Josie and the boys did not share Edward’s obsession with World War Two and the RAF. His special love, the other woman in his life, as Josie teased him, was the Spitfire, the most perfect aircraft ever built, a beautiful bird that pilots did not just fly, but became a part of. Or so Edward had read and heard from those who had flown them. His six foot four gangly frame, poor eyesight and asthma had precluded any hope of joining the RAF, let alone becoming one of the special few who flew with the Battle of Britain Memorial Flight. He was a frequent visitor to the BBMF visitor centre at RAF Coningsby and all the tour guides knew him well, too well; they didn’t always appreciate him volunteering extra information to their polished talks.

DSC_8562

Edward had no idea where his Spitfire dreams came from, nobody else in his family had been interested in flying. Josie said he should consult a medium, perhaps he had been a pilot in a previous life, helping to win the Battle of Britain. In his dreams at night he was always soaring up into the blue sky, not diving down to a violent death. But as his wife pointed out, he could have survived the war and lived on for a good many years; Edward was born in 1970.

But Edward’s thoughts and day dreams went far deeper than his family could imagine, in his den were creations nobody knew about. Talk of time machines was outdated, Edward’s calculations and research pointed to folds in time and certain frequencies. His plan was to tune into the frequency of the iconic Merlin engines and his dream was to save lives; the Spitfire was built to fly not die, not kill. If he could bring the Spitfires forward to the present, before their pilots perished in the Battle of Britain, their young lives would not be wasted.

DSC_8559

His theory became reality when he realised he could tune his adapted radio to hear the past, even if he could not see it. Edward had plotted meticulously the dates and air bases of that summer of 1940, but all the planes would converge to one date, the final day of the Sandy Cliffs Air Festival. The spitfires would fly in formation above the fields of Kent they knew so well.

There were only two drawbacks to Edward’s grand plan; the weather might be bad and he could change the course of history.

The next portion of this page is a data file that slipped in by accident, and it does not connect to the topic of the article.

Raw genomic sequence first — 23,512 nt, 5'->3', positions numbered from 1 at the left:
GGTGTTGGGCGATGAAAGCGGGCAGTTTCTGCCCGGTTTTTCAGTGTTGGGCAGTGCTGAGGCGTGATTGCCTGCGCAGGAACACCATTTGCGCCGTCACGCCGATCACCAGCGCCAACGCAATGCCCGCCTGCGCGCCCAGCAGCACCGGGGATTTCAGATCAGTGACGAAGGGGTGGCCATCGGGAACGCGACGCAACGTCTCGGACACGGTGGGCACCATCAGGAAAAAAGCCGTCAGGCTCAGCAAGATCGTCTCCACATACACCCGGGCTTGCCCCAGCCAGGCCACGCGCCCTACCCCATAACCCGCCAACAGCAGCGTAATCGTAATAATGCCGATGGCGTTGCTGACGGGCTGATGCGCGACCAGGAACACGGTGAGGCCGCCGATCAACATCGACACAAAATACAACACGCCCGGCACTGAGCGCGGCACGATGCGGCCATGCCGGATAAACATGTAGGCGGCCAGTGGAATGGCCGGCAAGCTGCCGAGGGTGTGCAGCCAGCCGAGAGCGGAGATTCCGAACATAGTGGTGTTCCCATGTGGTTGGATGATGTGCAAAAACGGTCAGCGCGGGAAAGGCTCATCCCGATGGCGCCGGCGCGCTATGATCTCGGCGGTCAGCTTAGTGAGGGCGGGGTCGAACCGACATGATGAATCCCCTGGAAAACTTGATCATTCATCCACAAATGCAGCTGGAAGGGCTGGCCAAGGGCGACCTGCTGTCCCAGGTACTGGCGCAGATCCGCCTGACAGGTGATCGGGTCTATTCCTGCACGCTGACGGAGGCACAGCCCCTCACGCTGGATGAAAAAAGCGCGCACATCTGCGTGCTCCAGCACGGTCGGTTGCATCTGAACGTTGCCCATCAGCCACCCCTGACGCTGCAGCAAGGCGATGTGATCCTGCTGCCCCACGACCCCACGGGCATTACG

If it changed so he had never existed then he would never have been around to change it… On the other hand if he was alive and well to witness the proof of time travel, he would also be able to observe if history had been changed. If the pilots were taken away the Battle of Britain would be lost, but that didn’t mean WW2 would be lost. Edward had given this great thought; historic events weren’t a matter of one way or another, there were infinite possibilities at the start of every day. Whatever happened, it should be a jolly good show for the year of the RAF’s hundredth birthday.

DSCN0117

The weather was beautiful, Edward could hardly contain his excitement. Josie had a headache and decided to stay in the shade of the camper van, the boys had come along reluctantly and were mooching around glued to their smart phones. They should all be snapped out of their languor at three pm.

The commentator also had a headache, the extra hot summer and too many air shows were taking their toll on his health. Wearily he turned on the microphone.

…and don’t forget the finale of the show at four pm with the Red Arrows and a few surprises, but now here come the Spitfire and Hurricane; on a sunny day like this in 1940 the sky would have been full of these beautiful planes… but

He took his glasses off and rubbed his eyes…

On the cliffs the crowd gasped in awe as tiny dots became little planes and more and more filled the skies above them…

DSCN0229

 

Edward thought his heart would burst with pride, the formation grew in the orderly fashion he had planned. The commentator was silent, but suddenly crackled back into life.

Once again we celebrate the strange events of 1940 when German pilots reported the enemy planes disappearing into thin air in front of their eyes, day after day until they all refused to fly for fear they too would evaporate. And so began the slow process of conciliation and the creation of our great empire Gaul.

Edward looked around at the crowds waving strange purple and green flags and wearing clothes that looked unfamiliar. He rushed back to the camper van to tell Josie what he had done; he needed her to confirm what he was seeing.

A strange woman flung open the door, two little girls ran up to him.

‘Daddy, Daddy did you see all the planes?’

‘They certainly put on a good show this year Ed’ said the strange woman.

Edward realised a factor he hadn’t taken into account, he still existed, but the great mixing of the gene pool that occurred after the war and brought Josie’s grandparents to Britain had not occurred, or had occurred in a different variation…